We’ve covered Cebu many times here on Lakas in the past, and today we are going to revisit one of the city’s most celebrated tourist spots, the Basílica Menor del Santo Niño de Cebú commonly referred to as Santo Niño Basílica. Its full name means Minor Basilica of the Holy Child of Cebu in English.
Santo Niño Basílica is the oldest Roman Catholic church in the entire Philippines and was built in 1565. It was later made into a basilica in 1965 when Pope VI visited, declaring “it as the symbol of the birth and growth of Christianity in the Philippines.” Due to Cebu being the first island that was colonized by the Spanish, it wasn’t long before they built a church. Although, as history states, the church has been destroyed twice through raging fires, but rebuilt both times in the same spot.
The Santo Niño Basílica is revered here in the Philippines and regarded as the “Head of all Churches” in the country. Regardless of your religion, the church has great cultural significance, and is home to the annual Sinulog Festival, which is “the biggest religious parade and street party in the Philippines,” according to the Culture Trip.
But for tourists coming into Cebu for the first time, the Santo Niño Basílica is a wonderful and indelible cultural landmark that must be visited. If you live in a different part of country such as Manila or are an international traveler, you’re in luck as Cebu International Airport welcomes approximately 27 flights from NAIA everyday. It takes around 1 hour 25 minutes to get a direct flight from Manila to Cebu, which means the Philippines’ second biggest city has never been so accessible, especially for travelers wanting to get a glimpse of Santo Niño Basílica.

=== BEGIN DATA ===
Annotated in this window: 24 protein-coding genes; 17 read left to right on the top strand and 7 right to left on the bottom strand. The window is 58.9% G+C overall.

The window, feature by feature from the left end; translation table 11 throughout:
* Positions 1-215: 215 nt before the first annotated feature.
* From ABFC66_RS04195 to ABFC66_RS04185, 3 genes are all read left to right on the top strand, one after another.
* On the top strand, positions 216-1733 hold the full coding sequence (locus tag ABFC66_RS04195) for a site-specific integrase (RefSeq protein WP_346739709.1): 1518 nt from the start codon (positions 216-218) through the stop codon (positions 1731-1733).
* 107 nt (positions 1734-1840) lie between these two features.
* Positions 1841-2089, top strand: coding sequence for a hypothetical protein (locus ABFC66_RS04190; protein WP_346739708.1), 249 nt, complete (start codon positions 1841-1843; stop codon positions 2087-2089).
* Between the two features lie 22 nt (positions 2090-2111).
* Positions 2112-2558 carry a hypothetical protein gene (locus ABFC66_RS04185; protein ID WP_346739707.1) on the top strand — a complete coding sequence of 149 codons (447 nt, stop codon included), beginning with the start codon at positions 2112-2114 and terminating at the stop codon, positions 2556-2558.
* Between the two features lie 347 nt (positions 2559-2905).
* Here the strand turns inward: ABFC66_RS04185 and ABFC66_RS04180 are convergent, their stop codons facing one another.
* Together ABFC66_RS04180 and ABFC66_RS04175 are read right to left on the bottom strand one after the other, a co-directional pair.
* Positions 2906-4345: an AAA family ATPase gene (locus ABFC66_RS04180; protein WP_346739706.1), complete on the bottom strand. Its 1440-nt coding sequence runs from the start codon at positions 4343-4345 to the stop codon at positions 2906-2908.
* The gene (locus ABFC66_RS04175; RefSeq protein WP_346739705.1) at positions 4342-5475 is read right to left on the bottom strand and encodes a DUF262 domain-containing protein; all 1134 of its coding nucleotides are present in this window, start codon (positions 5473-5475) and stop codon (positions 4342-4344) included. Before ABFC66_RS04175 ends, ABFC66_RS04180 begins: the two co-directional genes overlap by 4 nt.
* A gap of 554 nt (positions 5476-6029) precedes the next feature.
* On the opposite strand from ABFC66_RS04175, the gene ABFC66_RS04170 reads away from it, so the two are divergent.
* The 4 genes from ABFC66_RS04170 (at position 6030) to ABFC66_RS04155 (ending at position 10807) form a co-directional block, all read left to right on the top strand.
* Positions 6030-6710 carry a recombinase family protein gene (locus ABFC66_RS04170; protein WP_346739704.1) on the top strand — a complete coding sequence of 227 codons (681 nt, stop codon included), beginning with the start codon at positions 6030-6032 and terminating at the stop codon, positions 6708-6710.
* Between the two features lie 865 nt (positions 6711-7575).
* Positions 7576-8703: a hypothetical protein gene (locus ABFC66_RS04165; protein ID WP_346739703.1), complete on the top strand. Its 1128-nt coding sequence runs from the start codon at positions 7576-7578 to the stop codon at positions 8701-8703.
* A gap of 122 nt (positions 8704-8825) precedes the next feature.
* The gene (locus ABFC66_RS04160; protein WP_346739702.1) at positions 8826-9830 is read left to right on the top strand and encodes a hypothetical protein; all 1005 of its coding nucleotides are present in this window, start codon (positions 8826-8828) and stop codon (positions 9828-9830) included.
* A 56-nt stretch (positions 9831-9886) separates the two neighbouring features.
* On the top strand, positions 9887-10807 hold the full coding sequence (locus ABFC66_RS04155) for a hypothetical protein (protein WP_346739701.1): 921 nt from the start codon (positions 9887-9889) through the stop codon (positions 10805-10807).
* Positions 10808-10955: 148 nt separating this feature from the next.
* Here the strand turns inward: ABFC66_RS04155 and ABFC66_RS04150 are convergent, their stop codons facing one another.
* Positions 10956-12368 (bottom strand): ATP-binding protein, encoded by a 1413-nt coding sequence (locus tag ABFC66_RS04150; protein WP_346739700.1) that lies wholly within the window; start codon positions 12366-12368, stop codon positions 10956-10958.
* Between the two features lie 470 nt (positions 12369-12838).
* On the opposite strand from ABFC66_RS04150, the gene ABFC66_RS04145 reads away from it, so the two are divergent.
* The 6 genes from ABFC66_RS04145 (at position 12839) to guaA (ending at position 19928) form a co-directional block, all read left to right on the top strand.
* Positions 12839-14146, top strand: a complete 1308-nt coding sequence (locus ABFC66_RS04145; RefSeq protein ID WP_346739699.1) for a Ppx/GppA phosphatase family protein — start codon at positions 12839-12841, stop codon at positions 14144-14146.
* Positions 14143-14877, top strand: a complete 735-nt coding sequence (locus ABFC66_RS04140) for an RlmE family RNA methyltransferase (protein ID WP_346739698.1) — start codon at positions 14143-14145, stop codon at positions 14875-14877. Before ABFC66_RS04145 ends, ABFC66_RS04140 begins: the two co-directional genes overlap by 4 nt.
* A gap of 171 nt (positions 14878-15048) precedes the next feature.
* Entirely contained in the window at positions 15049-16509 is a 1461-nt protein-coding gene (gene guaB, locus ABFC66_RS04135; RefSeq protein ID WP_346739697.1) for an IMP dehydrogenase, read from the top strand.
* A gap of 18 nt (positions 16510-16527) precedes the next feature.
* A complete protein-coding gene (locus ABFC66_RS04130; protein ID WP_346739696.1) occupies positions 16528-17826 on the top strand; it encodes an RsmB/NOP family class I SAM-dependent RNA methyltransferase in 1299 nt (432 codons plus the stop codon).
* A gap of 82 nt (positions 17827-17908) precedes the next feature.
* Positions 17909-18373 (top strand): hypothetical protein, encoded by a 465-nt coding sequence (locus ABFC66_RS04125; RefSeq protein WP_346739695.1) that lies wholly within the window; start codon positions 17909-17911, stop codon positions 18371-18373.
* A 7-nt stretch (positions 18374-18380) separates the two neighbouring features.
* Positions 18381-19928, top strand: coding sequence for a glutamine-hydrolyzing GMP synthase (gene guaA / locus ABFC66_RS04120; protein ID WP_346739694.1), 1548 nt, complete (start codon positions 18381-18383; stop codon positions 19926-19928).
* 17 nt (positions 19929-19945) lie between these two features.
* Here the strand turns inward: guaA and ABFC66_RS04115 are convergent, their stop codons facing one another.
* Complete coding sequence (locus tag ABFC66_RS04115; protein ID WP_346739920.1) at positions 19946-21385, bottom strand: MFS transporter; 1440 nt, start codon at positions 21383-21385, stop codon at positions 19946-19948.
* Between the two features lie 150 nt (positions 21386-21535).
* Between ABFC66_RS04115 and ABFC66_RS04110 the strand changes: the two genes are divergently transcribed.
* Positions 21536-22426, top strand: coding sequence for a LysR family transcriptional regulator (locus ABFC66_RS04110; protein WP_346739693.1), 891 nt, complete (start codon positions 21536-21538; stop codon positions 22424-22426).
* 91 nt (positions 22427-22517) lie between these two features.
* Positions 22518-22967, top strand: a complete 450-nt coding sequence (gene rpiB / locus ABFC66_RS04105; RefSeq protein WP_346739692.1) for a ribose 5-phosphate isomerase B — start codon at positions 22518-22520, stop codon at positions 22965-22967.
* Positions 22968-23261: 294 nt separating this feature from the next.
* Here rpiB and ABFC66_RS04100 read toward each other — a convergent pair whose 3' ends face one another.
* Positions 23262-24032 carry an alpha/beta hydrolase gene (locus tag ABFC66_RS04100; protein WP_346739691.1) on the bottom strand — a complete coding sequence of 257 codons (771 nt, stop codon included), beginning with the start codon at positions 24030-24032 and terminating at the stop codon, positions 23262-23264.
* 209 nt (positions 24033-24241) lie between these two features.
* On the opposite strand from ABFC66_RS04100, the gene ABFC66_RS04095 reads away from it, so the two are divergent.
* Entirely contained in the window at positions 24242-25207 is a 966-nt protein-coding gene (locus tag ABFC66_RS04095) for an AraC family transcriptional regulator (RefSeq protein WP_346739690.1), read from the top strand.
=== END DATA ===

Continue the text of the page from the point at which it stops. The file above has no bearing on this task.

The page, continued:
So what is there to discover at the Santo Niño Basílica?
Firstly, there’s the church’s museum which was opened back in 1965. There’s plenty on display too that provide tourists a look back at the church’s history. The Crazy Tourist suggests having a wander through the church halls “to see ancient paintings, gorgeous archways, stained glass windows, and overall, a piece of architecture that is awe-inspiring. You can view 17th century relics in the museum or visit the library filled with books covering modern subjects of all kinds.” You can also visit the pilgrim center which houses devotees when they come to celebrate the annual Sinulog Festival.
As well as being burnt down twice in its history, the Santo Niño Basílica was also victim to the 2014 Bohol earthquake that registered 7.2 on the Richter scale. The earthquake damaged the church’s belfry and façade, so it is interesting to look at where it has had to be repaired. Below is a video of the actual collapse:
And finally to finish things off, here’s another interesting video by Explore Philippines that gives you a look inside the famous church: